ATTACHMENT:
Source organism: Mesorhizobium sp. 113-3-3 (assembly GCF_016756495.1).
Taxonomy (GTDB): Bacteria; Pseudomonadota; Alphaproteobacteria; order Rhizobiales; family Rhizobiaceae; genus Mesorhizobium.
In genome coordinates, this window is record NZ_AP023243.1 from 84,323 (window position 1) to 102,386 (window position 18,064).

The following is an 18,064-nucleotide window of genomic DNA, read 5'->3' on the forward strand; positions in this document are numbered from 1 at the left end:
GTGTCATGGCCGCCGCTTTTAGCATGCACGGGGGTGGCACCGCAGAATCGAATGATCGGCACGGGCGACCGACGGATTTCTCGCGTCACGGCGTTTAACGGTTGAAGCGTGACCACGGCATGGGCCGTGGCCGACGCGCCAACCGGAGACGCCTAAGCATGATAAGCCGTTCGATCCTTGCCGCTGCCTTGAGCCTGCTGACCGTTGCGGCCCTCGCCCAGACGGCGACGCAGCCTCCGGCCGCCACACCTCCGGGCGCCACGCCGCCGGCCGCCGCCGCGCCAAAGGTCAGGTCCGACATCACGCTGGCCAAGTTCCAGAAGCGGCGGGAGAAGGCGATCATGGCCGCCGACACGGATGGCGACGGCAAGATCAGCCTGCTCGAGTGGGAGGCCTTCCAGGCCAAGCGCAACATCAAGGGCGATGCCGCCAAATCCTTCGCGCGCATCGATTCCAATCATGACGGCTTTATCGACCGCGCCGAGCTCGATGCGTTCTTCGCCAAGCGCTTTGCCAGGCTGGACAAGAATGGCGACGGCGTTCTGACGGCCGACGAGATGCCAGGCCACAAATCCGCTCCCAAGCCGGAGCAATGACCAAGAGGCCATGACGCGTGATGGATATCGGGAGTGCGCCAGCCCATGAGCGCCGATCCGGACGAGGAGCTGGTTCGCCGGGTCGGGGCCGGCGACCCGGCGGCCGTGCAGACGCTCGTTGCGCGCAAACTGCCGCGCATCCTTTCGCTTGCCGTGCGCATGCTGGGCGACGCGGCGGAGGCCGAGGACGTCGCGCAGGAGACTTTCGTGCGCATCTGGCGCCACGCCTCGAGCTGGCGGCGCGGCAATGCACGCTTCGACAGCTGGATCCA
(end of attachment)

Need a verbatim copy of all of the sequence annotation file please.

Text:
Source organism: Mesorhizobium sp. 113-3-3 (assembly GCF_016756495.1).
Taxonomy (GTDB): Bacteria; Pseudomonadota; Alphaproteobacteria; order Rhizobiales; family Rhizobiaceae; genus Mesorhizobium.
In genome coordinates, this window is record NZ_AP023243.1 from 84,323 (window position 1) to 102,386 (window position 18,064).

The following is an 18,064-nucleotide window of genomic DNA, read 5'->3' on the forward strand; positions in this document are numbered from 1 at the left end:
GTGTCATGGCCGCCGCTTTTAGCATGCACGGGGGTGGCACCGCAGAATCGAATGATCGGCACGGGCGACCGACGGATTTCTCGCGTCACGGCGTTTAACGGTTGAAGCGTGACCACGGCATGGGCCGTGGCCGACGCGCCAACCGGAGACGCCTAAGCATGATAAGCCGTTCGATCCTTGCCGCTGCCTTGAGCCTGCTGACCGTTGCGGCCCTCGCCCAGACGGCGACGCAGCCTCCGGCCGCCACACCTCCGGGCGCCACGCCGCCGGCCGCCGCCGCGCCAAAGGTCAGGTCCGACATCACGCTGGCCAAGTTCCAGAAGCGGCGGGAGAAGGCGATCATGGCCGCCGACACGGATGGCGACGGCAAGATCAGCCTGCTCGAGTGGGAGGCCTTCCAGGCCAAGCGCAACATCAAGGGCGATGCCGCCAAATCCTTCGCGCGCATCGATTCCAATCATGACGGCTTTATCGACCGCGCCGAGCTCGATGCGTTCTTCGCCAAGCGCTTTGCCAGGCTGGACAAGAATGGCGACGGCGTTCTGACGGCCGACGAGATGCCAGGCCACAAATCCGCTCCCAAGCCGGAGCAATGACCAAGAGGCCATGACGCGTGATGGATATCGGGAGTGCGCCAGCCCATGAGCGCCGATCCGGACGAGGAGCTGGTTCGCCGGGTCGGGGCCGGCGACCCGGCGGCCGTGCAGACGCTCGTTGCGCGCAAACTGCCGCGCATCCTTTCGCTTGCCGTGCGCATGCTGGGCGACGCGGCGGAGGCCGAGGACGTCGCGCAGGAGACTTTCGTGCGCATCTGGCGCCACGCCTCGAGCTGGCGGCGCGGCAATGCACGCTTCGACAGCTGGATCCA